Station: [7] Hunting on Land

F: Question: What do foxes, squirrels, moles, snakes, badgers, pine martens and pole cats have in common?

M: Won’t find them on Föhr!

F: Due to the island location, local wildlife has some unusual features. First and foremost is the absence of some animal species.

M: And many of the animals living here now haven’t been on the island for long: pheasants were released locally in the 1920s, deer in the 1930s, rabbits at some point in the 1940s.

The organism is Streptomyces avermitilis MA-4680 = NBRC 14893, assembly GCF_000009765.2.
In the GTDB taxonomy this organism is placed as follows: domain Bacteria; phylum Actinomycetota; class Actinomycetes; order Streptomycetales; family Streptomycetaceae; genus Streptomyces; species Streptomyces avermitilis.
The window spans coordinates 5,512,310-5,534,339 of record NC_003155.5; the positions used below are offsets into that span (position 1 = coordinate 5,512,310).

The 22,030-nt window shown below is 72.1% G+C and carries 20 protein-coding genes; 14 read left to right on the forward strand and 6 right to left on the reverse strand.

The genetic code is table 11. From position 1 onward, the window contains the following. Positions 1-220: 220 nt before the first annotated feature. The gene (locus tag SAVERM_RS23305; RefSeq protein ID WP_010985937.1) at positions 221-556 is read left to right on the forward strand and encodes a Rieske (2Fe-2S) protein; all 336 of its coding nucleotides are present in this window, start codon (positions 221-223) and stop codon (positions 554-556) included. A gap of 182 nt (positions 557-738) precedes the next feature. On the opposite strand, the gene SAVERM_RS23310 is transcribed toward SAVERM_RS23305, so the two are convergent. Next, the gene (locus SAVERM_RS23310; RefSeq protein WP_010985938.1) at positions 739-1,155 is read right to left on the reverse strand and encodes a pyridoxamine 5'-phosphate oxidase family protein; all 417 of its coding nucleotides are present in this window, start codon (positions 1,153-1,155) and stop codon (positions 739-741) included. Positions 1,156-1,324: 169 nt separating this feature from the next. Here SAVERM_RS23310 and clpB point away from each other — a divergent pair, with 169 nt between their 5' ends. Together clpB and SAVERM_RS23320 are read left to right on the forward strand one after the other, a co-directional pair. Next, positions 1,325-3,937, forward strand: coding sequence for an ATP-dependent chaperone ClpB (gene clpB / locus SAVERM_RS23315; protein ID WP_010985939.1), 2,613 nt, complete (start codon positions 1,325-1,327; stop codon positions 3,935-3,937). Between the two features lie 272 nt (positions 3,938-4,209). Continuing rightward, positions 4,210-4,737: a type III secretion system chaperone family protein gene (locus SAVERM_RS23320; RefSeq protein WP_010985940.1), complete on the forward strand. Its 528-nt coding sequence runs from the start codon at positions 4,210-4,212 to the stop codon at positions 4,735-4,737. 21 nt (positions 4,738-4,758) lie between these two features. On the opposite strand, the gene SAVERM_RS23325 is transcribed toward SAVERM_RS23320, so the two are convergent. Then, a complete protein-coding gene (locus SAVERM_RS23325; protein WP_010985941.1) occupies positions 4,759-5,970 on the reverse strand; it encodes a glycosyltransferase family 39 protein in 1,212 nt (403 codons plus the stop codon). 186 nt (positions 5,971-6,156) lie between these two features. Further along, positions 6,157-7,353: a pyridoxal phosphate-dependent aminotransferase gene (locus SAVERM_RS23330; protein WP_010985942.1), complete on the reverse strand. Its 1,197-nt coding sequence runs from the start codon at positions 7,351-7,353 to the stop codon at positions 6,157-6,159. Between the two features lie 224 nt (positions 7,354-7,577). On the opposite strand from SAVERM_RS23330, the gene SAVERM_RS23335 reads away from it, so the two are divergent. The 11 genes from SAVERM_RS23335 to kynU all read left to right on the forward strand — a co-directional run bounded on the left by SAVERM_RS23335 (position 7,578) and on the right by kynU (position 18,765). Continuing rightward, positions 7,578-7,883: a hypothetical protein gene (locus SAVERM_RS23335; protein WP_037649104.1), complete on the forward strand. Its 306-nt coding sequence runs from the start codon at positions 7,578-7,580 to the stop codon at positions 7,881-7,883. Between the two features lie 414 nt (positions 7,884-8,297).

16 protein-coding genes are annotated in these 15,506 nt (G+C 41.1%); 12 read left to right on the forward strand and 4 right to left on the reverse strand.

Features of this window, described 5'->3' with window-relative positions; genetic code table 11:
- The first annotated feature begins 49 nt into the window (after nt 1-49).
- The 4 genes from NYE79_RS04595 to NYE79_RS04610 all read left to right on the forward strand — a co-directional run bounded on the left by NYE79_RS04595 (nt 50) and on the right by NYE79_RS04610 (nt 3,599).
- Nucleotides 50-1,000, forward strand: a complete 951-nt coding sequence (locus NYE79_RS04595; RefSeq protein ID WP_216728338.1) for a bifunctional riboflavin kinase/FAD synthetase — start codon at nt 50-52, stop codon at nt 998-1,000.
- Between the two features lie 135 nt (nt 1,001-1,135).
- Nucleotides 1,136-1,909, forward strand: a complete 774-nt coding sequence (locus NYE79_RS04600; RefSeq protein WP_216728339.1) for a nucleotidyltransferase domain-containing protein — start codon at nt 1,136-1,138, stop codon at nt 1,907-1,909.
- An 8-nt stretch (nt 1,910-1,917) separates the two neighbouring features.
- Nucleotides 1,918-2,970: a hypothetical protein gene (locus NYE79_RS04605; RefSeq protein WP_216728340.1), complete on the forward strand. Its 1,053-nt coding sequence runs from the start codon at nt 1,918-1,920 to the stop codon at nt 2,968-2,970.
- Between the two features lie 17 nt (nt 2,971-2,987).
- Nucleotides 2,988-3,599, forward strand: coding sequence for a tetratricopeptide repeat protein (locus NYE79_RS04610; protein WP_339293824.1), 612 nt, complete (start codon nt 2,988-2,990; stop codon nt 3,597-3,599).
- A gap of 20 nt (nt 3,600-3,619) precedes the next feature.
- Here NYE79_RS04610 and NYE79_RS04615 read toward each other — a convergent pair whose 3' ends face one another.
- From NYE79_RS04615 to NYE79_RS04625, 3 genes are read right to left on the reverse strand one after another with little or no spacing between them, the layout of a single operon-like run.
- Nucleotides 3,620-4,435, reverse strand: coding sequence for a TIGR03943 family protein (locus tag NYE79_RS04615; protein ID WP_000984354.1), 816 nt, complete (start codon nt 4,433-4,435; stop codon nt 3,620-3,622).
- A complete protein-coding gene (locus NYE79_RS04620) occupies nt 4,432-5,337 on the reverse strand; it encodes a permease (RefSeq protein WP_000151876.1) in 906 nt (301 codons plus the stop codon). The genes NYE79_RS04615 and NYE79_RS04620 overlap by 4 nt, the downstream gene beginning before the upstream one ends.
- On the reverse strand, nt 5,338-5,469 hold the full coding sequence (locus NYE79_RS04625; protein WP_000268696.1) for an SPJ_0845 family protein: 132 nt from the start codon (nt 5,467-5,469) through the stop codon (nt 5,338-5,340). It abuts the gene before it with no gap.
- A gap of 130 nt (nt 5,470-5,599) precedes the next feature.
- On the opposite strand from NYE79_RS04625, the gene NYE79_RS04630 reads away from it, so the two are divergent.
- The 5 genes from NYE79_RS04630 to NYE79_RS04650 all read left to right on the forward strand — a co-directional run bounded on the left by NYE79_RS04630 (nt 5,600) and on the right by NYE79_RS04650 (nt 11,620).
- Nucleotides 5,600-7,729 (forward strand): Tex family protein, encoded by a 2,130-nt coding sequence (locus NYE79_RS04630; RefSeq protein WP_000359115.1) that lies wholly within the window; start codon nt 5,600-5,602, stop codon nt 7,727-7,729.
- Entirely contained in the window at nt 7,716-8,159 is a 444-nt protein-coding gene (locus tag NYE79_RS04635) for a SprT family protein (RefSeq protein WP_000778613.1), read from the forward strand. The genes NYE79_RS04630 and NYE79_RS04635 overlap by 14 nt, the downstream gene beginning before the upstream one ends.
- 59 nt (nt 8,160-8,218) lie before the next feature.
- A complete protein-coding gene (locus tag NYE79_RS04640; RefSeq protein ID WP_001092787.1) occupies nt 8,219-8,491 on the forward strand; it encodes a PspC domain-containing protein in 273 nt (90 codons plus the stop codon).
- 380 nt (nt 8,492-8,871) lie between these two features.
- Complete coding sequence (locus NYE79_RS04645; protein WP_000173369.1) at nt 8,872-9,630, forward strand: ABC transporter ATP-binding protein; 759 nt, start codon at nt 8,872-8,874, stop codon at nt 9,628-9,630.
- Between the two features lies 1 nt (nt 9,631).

F: Nevertheless – or precisely because of that fact – they are hunted on the island today. The deer, for example, have no natural enemies. When the Reich Office for Hunting under Hermann Göring released them on the island in 1939, the idea was to study how the population would develop in a closed habitat. The result is: very nicely.

M: Hares are already highly endangered in some parts of Germany. On Föhr, where they were first mentioned in the records during the Middle Ages, we still have large numbers. They’re hunted in winter on driven hunts and sold primarily on the mainland by game dealers. Many traditional hunting methods have long since been banned because of excessive cruelty to the animals.

Fotos: © Dr.-Carl-Häberlin-Friesen-Museum